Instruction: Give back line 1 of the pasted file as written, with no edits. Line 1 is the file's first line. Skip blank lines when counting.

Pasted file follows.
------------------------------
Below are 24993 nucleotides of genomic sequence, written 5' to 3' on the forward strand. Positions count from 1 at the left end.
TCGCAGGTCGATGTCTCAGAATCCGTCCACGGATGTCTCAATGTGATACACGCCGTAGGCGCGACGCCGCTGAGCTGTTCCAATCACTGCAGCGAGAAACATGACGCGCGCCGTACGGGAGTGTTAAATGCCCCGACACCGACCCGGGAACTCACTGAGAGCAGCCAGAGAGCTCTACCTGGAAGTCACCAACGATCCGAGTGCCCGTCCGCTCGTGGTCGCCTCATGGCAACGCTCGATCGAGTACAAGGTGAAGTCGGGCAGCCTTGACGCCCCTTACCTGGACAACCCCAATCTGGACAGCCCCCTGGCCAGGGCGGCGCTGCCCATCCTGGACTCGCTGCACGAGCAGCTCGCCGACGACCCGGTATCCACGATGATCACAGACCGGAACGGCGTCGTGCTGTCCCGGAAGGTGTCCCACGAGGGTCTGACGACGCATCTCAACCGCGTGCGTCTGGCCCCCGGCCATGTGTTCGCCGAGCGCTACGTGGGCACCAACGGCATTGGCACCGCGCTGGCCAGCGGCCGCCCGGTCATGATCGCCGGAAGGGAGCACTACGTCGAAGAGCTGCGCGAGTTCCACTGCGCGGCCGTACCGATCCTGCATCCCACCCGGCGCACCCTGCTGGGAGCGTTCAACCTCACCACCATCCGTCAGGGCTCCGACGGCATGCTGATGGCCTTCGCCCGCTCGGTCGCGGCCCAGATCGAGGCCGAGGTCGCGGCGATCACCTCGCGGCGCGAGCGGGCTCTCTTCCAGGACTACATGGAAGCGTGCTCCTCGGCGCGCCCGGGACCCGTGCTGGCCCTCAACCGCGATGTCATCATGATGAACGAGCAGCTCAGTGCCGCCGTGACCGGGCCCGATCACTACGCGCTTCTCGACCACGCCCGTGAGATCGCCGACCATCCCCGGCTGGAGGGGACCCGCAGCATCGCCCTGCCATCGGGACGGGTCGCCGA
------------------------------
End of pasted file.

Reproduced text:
Below are 24993 nucleotides of genomic sequence, written 5' to 3' on the forward strand. Positions count from 1 at the left end.